Suing a committee chairman and his own accounting firm. Telling people who don’t work for him anymore that they can’t testify to Congress. Having his personal lawyer tell the Treasury Department not to release Trump’s tax returns to Congress. These are all actions President Trump has taken against Congress in the past few days, evidence that he’s going full-court to stop lawmakers from investigating him.
It’s an unprecedentedly brazen move for a president. But Joshua Huder, a fellow at the Government Affairs Institute at Georgetown University, says it’s actually a sign of Trump’s weakness.
Past presidents have negotiated behind the scenes with Congress when they don’t want to turn over information. They’ve relied on influential allies on Capitol Hill to help make their case. Trump is forced to take the most extreme measures because he doesn’t have enough soft power to do that, Huder argues. As a result, Trump is forcing himself into high-profile legal and political battles he has a real risk of losing.
"The president lacks a lot of informal modes of influence,” Huder said, “and he can't convince the allies he does have."
Trump’s weakness has manifested itself in other ways that have cost him politically.
Trump spent nearly all of his political capital at the beginning of this year trying to get Congress to fund a border wall along the U.S.-Mexico border. He failed when enough Republicans joined with Democrats to pass a spending bill that didn’t include the amount of money he wanted. The longest shutdown in federal government history failed to win over lawmakers to Trump’s side — or any new money for his wall. (And let’s not forget that presidential candidate Donald Trump campaigned on Mexico paying for the wall, another place where his negotiations seem to have fallen through.)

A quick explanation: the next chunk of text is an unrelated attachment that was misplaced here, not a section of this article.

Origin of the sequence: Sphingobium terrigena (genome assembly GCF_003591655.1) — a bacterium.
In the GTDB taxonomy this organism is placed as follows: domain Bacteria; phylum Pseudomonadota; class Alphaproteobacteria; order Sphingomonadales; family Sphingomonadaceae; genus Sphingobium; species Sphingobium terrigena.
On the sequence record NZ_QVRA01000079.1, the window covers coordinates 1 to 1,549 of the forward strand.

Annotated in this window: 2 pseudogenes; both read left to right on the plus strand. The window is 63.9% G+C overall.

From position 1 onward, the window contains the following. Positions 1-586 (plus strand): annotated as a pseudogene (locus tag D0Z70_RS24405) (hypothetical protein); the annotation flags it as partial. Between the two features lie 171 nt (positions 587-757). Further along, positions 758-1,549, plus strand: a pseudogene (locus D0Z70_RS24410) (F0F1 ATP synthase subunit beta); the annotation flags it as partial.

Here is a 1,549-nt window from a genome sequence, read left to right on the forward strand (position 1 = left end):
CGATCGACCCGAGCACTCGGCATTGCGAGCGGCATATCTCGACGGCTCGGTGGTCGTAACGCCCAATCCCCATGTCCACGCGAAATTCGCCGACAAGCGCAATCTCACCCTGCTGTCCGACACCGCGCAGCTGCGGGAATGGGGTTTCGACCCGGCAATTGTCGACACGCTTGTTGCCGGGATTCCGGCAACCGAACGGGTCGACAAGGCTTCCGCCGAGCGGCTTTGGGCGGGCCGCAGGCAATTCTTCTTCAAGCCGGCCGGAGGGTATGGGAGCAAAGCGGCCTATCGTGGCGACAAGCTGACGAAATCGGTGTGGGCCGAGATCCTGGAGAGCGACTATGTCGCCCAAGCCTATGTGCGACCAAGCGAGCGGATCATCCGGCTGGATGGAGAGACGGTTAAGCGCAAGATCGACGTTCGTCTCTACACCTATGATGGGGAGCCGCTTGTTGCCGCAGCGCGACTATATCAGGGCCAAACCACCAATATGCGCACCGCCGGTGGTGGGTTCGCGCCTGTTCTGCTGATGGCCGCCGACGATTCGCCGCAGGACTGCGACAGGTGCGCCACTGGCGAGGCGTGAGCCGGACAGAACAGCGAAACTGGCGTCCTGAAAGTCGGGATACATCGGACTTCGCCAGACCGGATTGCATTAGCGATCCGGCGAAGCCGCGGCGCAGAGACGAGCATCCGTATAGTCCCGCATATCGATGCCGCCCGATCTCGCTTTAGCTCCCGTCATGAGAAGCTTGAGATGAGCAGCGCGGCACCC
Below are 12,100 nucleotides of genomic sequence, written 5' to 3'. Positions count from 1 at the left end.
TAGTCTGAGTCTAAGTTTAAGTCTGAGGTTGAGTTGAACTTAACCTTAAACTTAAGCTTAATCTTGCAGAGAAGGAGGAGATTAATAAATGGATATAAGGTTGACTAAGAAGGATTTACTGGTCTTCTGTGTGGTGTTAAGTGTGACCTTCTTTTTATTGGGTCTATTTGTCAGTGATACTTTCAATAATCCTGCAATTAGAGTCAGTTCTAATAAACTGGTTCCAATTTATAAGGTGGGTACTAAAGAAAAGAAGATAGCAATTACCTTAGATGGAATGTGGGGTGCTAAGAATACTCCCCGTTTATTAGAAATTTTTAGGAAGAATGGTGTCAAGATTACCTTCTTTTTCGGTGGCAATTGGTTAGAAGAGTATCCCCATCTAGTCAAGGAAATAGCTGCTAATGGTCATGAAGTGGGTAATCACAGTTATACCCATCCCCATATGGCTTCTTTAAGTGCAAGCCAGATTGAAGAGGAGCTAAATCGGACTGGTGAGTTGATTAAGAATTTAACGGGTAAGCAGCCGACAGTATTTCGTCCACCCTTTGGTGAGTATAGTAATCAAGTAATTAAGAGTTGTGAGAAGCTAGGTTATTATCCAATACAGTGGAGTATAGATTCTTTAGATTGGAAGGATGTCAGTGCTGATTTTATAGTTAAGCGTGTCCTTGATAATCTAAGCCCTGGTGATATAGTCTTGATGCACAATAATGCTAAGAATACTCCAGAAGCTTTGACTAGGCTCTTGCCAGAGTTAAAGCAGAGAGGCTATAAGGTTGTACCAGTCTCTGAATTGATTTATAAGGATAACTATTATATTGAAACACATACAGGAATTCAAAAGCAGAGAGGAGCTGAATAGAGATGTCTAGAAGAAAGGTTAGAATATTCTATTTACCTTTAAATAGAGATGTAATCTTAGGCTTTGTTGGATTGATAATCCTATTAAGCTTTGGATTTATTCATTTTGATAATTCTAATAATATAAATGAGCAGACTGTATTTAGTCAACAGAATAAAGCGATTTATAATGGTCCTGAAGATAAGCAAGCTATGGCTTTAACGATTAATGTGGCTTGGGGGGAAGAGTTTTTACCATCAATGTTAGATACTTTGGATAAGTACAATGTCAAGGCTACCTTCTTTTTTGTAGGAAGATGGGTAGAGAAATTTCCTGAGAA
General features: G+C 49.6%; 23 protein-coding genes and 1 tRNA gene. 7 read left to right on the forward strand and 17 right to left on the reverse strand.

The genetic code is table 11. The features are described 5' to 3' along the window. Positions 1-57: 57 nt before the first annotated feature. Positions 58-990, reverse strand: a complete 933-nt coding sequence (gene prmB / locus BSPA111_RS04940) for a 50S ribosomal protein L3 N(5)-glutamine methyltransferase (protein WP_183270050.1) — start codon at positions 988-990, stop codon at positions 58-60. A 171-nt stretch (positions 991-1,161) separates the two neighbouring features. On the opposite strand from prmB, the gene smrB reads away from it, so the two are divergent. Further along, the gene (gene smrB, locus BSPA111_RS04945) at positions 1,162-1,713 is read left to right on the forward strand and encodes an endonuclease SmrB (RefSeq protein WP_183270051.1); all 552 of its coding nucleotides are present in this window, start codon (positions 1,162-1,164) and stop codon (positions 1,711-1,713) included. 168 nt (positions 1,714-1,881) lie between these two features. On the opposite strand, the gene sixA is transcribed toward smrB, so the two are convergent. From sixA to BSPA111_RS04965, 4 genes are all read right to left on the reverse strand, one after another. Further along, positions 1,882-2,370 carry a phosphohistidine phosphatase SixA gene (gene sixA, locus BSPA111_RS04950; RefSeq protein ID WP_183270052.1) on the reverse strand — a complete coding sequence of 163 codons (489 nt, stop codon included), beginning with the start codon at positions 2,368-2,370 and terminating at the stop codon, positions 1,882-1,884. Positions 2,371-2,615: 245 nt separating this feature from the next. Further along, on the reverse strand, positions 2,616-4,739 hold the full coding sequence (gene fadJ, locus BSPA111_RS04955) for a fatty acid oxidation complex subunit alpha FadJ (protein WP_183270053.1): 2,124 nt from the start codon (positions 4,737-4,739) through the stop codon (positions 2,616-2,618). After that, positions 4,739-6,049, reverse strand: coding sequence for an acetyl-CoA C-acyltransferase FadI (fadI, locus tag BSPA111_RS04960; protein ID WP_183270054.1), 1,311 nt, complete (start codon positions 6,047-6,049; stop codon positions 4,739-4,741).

To make good on his central campaign promise, Trump declared a national emergency and took money from elsewhere to do it. The consequence? A lengthy, time-consuming legal battle that could go all the way to the Supreme Court.
“Look, I expect to be sued,” he said in February when he announced the emergency declaration. “We’ll win in the Supreme Court.”
Trump is likely to lose the many legal fights he has picked with Congress over that branch of government’s right to see his tax returns and financial statements and to issue subpoenas to his former top aides. (Though to the extent this is all a delay tactic to the 2020 presidential election, Trump may succeed.)
Still, the president is engaging in extremely risky legal battles just as his support in Congress appears to be eroding, if ever so slightly.
Trump recently wanted to try again to repeal Obamacare; Senate Majority Leader Mitch McConnell (R-Ky.) refused. Trump suddenly got rid of most of his top immigration officials — top Senate Republicans went on Fox News and publicly warned him to stop. He wanted to nominate Herman Cain to the Federal Reserve — pushback from Republicans had him drop the idea.
To some degree, Trump’s strong-arming tactics with Congress reflect his personality. Trump’s M.O., long before getting into politics, has been to threaten and intimidate to get his way.
“It’s a Trumpian way of negotiating,” Larry Kudlow, a Trump friend and current White House economic adviser, once said. “You knock them in the teeth and get their attention. And then you kind of work out a deal.”
But Trump would probably prefer not to have to go to such extremes with Congress right now. Instead of messaging ahead of the 2020 election, he’s forcing himself into high-profile legal battles that will keep these politically dangerous stories in the news. All because, Huder argues, he had no other choice.